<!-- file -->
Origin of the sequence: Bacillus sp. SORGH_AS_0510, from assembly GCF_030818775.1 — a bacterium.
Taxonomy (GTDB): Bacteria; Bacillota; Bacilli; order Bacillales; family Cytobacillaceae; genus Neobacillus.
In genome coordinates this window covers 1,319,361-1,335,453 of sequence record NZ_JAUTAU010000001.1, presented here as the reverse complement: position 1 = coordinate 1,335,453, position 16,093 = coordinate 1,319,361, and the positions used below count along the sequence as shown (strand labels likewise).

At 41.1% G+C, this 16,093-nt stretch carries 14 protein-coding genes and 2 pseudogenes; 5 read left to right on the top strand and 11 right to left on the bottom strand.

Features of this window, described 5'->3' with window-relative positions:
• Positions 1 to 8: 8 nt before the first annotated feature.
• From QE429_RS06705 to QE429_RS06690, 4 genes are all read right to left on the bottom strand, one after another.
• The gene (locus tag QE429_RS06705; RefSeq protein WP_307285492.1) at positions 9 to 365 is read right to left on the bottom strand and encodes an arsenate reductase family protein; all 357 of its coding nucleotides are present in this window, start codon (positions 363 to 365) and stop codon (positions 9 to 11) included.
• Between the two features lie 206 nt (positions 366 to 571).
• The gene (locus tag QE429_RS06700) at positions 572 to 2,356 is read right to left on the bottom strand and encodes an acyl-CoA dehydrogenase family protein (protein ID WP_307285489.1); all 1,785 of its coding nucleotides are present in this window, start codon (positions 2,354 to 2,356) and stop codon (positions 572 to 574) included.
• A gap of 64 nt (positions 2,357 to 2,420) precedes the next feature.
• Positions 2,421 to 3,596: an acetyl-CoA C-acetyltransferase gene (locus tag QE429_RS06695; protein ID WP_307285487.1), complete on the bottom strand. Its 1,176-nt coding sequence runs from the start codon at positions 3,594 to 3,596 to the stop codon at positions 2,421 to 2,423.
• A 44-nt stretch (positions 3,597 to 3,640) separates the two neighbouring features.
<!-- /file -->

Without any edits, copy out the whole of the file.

Origin of the sequence: Bacillus sp. SORGH_AS_0510, from assembly GCF_030818775.1 — a bacterium.
Taxonomy (GTDB): Bacteria; Bacillota; Bacilli; order Bacillales; family Cytobacillaceae; genus Neobacillus.
In genome coordinates this window covers 1,319,361-1,335,453 of sequence record NZ_JAUTAU010000001.1, presented here as the reverse complement: position 1 = coordinate 1,335,453, position 16,093 = coordinate 1,319,361, and the positions used below count along the sequence as shown (strand labels likewise).

At 41.1% G+C, this 16,093-nt stretch carries 14 protein-coding genes and 2 pseudogenes; 5 read left to right on the top strand and 11 right to left on the bottom strand.

Features of this window, described 5'->3' with window-relative positions:
• Positions 1 to 8: 8 nt before the first annotated feature.
• From QE429_RS06705 to QE429_RS06690, 4 genes are all read right to left on the bottom strand, one after another.
• The gene (locus tag QE429_RS06705; RefSeq protein WP_307285492.1) at positions 9 to 365 is read right to left on the bottom strand and encodes an arsenate reductase family protein; all 357 of its coding nucleotides are present in this window, start codon (positions 363 to 365) and stop codon (positions 9 to 11) included.
• Between the two features lie 206 nt (positions 366 to 571).
• The gene (locus tag QE429_RS06700) at positions 572 to 2,356 is read right to left on the bottom strand and encodes an acyl-CoA dehydrogenase family protein (protein ID WP_307285489.1); all 1,785 of its coding nucleotides are present in this window, start codon (positions 2,354 to 2,356) and stop codon (positions 572 to 574) included.
• A gap of 64 nt (positions 2,357 to 2,420) precedes the next feature.
• Positions 2,421 to 3,596: an acetyl-CoA C-acetyltransferase gene (locus tag QE429_RS06695; protein ID WP_307285487.1), complete on the bottom strand. Its 1,176-nt coding sequence runs from the start codon at positions 3,594 to 3,596 to the stop codon at positions 2,421 to 2,423.
• A 44-nt stretch (positions 3,597 to 3,640) separates the two neighbouring features.